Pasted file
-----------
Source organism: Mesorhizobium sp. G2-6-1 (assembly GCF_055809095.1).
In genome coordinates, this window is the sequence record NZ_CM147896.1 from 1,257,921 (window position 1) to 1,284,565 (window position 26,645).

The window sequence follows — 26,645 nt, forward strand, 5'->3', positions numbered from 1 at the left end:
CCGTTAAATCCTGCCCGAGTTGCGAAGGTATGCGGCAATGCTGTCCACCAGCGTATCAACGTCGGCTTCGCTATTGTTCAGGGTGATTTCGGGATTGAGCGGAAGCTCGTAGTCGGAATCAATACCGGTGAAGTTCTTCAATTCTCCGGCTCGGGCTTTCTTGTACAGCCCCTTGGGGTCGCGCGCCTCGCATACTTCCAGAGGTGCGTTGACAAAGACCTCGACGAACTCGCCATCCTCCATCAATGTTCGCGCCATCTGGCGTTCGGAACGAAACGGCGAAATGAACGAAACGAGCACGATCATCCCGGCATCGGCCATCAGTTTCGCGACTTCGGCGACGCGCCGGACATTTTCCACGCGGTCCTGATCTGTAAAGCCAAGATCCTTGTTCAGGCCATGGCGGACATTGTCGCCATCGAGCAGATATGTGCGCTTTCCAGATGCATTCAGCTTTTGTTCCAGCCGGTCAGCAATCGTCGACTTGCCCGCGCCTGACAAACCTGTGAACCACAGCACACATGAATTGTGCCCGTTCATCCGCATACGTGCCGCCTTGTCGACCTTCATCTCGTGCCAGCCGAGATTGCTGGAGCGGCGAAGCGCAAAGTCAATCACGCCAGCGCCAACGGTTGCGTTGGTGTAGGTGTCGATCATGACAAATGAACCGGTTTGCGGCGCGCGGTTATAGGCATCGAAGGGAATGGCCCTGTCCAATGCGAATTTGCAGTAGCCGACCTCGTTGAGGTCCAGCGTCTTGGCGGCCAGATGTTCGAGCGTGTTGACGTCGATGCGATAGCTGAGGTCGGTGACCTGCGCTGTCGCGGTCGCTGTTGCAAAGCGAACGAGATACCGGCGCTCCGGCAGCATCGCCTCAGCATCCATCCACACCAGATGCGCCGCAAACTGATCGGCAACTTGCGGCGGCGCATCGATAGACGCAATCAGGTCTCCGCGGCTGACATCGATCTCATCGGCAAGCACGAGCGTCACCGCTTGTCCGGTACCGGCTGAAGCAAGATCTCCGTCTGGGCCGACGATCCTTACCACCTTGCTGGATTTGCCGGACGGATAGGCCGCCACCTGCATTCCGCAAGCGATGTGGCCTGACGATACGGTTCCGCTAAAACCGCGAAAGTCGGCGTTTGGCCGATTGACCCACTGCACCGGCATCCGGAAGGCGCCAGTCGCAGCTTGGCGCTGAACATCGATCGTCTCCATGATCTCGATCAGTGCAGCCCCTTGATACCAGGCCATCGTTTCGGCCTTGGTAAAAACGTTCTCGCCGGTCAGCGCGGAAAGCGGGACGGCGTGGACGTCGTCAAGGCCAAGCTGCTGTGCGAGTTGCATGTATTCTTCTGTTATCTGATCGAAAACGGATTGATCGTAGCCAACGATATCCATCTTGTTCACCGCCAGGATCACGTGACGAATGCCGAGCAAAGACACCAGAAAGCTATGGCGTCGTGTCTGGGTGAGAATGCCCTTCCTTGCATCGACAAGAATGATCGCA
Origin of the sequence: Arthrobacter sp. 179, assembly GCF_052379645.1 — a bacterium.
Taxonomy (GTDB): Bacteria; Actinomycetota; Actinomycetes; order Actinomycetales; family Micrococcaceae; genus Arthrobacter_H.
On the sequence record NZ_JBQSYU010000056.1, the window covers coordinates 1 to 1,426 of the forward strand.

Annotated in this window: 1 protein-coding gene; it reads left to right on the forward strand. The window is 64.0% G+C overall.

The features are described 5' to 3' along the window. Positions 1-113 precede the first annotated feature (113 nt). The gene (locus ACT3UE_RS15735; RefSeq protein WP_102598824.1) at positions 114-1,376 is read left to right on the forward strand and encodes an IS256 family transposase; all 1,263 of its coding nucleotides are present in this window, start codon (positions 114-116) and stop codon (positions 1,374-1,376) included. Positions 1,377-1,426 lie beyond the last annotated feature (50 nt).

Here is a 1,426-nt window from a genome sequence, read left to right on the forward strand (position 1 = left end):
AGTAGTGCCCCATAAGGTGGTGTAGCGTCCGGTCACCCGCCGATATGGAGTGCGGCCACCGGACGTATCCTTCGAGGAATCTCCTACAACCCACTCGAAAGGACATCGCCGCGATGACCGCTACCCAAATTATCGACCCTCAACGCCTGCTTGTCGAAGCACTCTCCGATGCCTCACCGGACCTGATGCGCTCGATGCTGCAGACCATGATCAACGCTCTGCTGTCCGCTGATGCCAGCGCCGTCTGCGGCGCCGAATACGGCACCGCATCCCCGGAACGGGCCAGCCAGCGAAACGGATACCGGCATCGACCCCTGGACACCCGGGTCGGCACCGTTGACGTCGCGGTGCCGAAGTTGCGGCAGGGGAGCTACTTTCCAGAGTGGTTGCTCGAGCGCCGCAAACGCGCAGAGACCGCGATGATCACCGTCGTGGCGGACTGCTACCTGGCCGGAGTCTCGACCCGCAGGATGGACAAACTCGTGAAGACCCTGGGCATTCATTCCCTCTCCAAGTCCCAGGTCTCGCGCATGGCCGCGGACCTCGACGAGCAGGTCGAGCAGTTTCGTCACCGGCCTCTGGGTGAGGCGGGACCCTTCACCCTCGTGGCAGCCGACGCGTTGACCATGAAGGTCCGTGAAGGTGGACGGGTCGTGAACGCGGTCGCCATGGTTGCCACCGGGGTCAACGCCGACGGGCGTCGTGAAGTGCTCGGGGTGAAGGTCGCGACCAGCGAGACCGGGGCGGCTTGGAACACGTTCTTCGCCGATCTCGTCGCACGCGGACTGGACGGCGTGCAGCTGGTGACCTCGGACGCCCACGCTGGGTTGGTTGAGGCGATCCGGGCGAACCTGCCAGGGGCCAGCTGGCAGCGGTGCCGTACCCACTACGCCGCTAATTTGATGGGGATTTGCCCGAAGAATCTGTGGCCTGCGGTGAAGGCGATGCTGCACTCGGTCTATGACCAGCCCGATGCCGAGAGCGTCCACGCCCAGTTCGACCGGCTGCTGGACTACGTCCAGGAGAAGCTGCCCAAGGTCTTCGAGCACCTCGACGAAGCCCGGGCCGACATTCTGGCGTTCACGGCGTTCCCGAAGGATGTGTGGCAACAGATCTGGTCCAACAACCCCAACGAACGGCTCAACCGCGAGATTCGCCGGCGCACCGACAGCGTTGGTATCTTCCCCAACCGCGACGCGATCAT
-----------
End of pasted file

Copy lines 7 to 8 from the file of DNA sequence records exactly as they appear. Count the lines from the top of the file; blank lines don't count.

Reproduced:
On the sequence record NZ_JBQSYU010000056.1, the window covers coordinates 1 to 1,426 of the forward strand.

Annotated in this window: 1 protein-coding gene; it reads left to right on the forward strand. The window is 64.0% G+C overall.